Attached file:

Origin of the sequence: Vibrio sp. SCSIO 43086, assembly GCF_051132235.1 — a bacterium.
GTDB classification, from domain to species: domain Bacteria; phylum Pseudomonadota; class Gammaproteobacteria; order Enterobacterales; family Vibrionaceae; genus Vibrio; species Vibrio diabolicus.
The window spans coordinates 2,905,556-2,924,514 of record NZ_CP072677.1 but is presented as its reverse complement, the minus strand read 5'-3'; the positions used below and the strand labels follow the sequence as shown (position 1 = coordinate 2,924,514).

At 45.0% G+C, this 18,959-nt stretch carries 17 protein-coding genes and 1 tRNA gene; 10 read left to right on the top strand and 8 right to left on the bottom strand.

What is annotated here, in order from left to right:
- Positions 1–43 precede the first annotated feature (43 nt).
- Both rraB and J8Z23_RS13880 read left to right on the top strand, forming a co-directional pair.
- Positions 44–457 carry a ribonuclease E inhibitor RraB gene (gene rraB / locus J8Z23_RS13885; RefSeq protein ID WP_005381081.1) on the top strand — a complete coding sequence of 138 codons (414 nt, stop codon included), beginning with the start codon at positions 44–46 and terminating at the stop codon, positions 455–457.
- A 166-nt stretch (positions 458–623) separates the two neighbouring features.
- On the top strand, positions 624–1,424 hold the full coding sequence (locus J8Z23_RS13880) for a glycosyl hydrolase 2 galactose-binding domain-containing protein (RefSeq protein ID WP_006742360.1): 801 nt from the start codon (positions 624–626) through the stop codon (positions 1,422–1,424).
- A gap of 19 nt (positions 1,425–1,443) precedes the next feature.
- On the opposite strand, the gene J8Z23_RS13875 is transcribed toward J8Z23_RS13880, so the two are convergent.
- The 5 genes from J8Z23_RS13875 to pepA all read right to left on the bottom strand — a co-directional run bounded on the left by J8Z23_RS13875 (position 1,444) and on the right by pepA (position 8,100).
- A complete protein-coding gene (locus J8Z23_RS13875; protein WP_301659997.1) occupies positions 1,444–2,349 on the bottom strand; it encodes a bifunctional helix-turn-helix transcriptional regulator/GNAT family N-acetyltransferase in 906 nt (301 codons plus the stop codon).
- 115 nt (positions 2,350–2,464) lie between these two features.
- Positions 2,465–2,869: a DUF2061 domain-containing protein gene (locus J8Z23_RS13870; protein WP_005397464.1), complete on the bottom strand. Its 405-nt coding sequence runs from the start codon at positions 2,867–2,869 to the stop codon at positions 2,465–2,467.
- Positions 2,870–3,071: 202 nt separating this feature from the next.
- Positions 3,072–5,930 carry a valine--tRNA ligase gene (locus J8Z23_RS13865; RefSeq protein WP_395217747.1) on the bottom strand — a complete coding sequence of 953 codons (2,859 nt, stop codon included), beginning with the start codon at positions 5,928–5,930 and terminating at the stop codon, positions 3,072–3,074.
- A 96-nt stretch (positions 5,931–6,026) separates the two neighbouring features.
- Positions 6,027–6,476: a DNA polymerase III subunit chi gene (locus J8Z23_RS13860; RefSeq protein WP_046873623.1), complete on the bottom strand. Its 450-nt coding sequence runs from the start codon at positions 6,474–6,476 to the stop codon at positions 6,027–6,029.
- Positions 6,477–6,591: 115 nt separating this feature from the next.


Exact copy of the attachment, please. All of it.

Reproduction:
Origin of the sequence: Vibrio sp. SCSIO 43086, assembly GCF_051132235.1 — a bacterium.
GTDB classification, from domain to species: domain Bacteria; phylum Pseudomonadota; class Gammaproteobacteria; order Enterobacterales; family Vibrionaceae; genus Vibrio; species Vibrio diabolicus.
The window spans coordinates 2,905,556-2,924,514 of record NZ_CP072677.1 but is presented as its reverse complement, the minus strand read 5'-3'; the positions used below and the strand labels follow the sequence as shown (position 1 = coordinate 2,924,514).

At 45.0% G+C, this 18,959-nt stretch carries 17 protein-coding genes and 1 tRNA gene; 10 read left to right on the top strand and 8 right to left on the bottom strand.

What is annotated here, in order from left to right:
- Positions 1–43 precede the first annotated feature (43 nt).
- Both rraB and J8Z23_RS13880 read left to right on the top strand, forming a co-directional pair.
- Positions 44–457 carry a ribonuclease E inhibitor RraB gene (gene rraB / locus J8Z23_RS13885; RefSeq protein ID WP_005381081.1) on the top strand — a complete coding sequence of 138 codons (414 nt, stop codon included), beginning with the start codon at positions 44–46 and terminating at the stop codon, positions 455–457.
- A 166-nt stretch (positions 458–623) separates the two neighbouring features.
- On the top strand, positions 624–1,424 hold the full coding sequence (locus J8Z23_RS13880) for a glycosyl hydrolase 2 galactose-binding domain-containing protein (RefSeq protein ID WP_006742360.1): 801 nt from the start codon (positions 624–626) through the stop codon (positions 1,422–1,424).
- A gap of 19 nt (positions 1,425–1,443) precedes the next feature.
- On the opposite strand, the gene J8Z23_RS13875 is transcribed toward J8Z23_RS13880, so the two are convergent.
- The 5 genes from J8Z23_RS13875 to pepA all read right to left on the bottom strand — a co-directional run bounded on the left by J8Z23_RS13875 (position 1,444) and on the right by pepA (position 8,100).
- A complete protein-coding gene (locus J8Z23_RS13875; protein WP_301659997.1) occupies positions 1,444–2,349 on the bottom strand; it encodes a bifunctional helix-turn-helix transcriptional regulator/GNAT family N-acetyltransferase in 906 nt (301 codons plus the stop codon).
- 115 nt (positions 2,350–2,464) lie between these two features.
- Positions 2,465–2,869: a DUF2061 domain-containing protein gene (locus J8Z23_RS13870; protein WP_005397464.1), complete on the bottom strand. Its 405-nt coding sequence runs from the start codon at positions 2,867–2,869 to the stop codon at positions 2,465–2,467.
- Positions 2,870–3,071: 202 nt separating this feature from the next.
- Positions 3,072–5,930 carry a valine--tRNA ligase gene (locus J8Z23_RS13865; RefSeq protein WP_395217747.1) on the bottom strand — a complete coding sequence of 953 codons (2,859 nt, stop codon included), beginning with the start codon at positions 5,928–5,930 and terminating at the stop codon, positions 3,072–3,074.
- A 96-nt stretch (positions 5,931–6,026) separates the two neighbouring features.
- Positions 6,027–6,476: a DNA polymerase III subunit chi gene (locus J8Z23_RS13860; RefSeq protein WP_046873623.1), complete on the bottom strand. Its 450-nt coding sequence runs from the start codon at positions 6,474–6,476 to the stop codon at positions 6,027–6,029.
- Positions 6,477–6,591: 115 nt separating this feature from the next.